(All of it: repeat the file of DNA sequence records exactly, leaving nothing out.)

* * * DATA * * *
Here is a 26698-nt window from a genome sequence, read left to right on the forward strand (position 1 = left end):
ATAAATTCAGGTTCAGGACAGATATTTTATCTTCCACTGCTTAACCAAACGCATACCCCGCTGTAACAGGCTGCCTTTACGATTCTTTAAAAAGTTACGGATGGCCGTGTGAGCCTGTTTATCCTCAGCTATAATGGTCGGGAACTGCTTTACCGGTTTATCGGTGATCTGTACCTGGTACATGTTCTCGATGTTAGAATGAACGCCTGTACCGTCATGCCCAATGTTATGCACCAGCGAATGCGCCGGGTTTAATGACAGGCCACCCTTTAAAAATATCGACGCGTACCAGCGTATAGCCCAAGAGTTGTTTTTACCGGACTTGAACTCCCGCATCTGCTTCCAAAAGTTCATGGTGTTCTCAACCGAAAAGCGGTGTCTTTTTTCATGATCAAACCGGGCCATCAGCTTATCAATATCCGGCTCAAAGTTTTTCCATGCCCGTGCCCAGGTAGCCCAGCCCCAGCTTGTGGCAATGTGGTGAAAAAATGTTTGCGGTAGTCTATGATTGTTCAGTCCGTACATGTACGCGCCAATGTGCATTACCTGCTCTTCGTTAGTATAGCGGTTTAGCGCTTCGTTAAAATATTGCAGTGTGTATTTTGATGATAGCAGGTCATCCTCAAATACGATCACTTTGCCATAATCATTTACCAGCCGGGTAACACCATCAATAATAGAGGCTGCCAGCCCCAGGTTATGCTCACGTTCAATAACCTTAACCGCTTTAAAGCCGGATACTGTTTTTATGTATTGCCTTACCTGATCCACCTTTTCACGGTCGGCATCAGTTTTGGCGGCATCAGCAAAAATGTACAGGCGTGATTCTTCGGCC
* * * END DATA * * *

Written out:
Here is a 26698-nt window from a genome sequence, read left to right on the forward strand (position 1 = left end):
ATAAATTCAGGTTCAGGACAGATATTTTATCTTCCACTGCTTAACCAAACGCATACCCCGCTGTAACAGGCTGCCTTTACGATTCTTTAAAAAGTTACGGATGGCCGTGTGAGCCTGTTTATCCTCAGCTATAATGGTCGGGAACTGCTTTACCGGTTTATCGGTGATCTGTACCTGGTACATGTTCTCGATGTTAGAATGAACGCCTGTACCGTCATGCCCAATGTTATGCACCAGCGAATGCGCCGGGTTTAATGACAGGCCACCCTTTAAAAATATCGACGCGTACCAGCGTATAGCCCAAGAGTTGTTTTTACCGGACTTGAACTCCCGCATCTGCTTCCAAAAGTTCATGGTGTTCTCAACCGAAAAGCGGTGTCTTTTTTCATGATCAAACCGGGCCATCAGCTTATCAATATCCGGCTCAAAGTTTTTCCATGCCCGTGCCCAGGTAGCCCAGCCCCAGCTTGTGGCAATGTGGTGAAAAAATGTTTGCGGTAGTCTATGATTGTTCAGTCCGTACATGTACGCGCCAATGTGCATTACCTGCTCTTCGTTAGTATAGCGGTTTAGCGCTTCGTTAAAATATTGCAGTGTGTATTTTGATGATAGCAGGTCATCCTCAAATACGATCACTTTGCCATAATCATTTACCAGCCGGGTAACACCATCAATAATAGAGGCTGCCAGCCCCAGGTTATGCTCACGTTCAATAACCTTAACCGCTTTAAAGCCGGATACTGTTTTTATGTATTGCCTTACCTGATCCACCTTTTCACGGTCGGCATCAGTTTTGGCGGCATCAGCAAAAATGTACAGGCGTGATTCTTCGGCC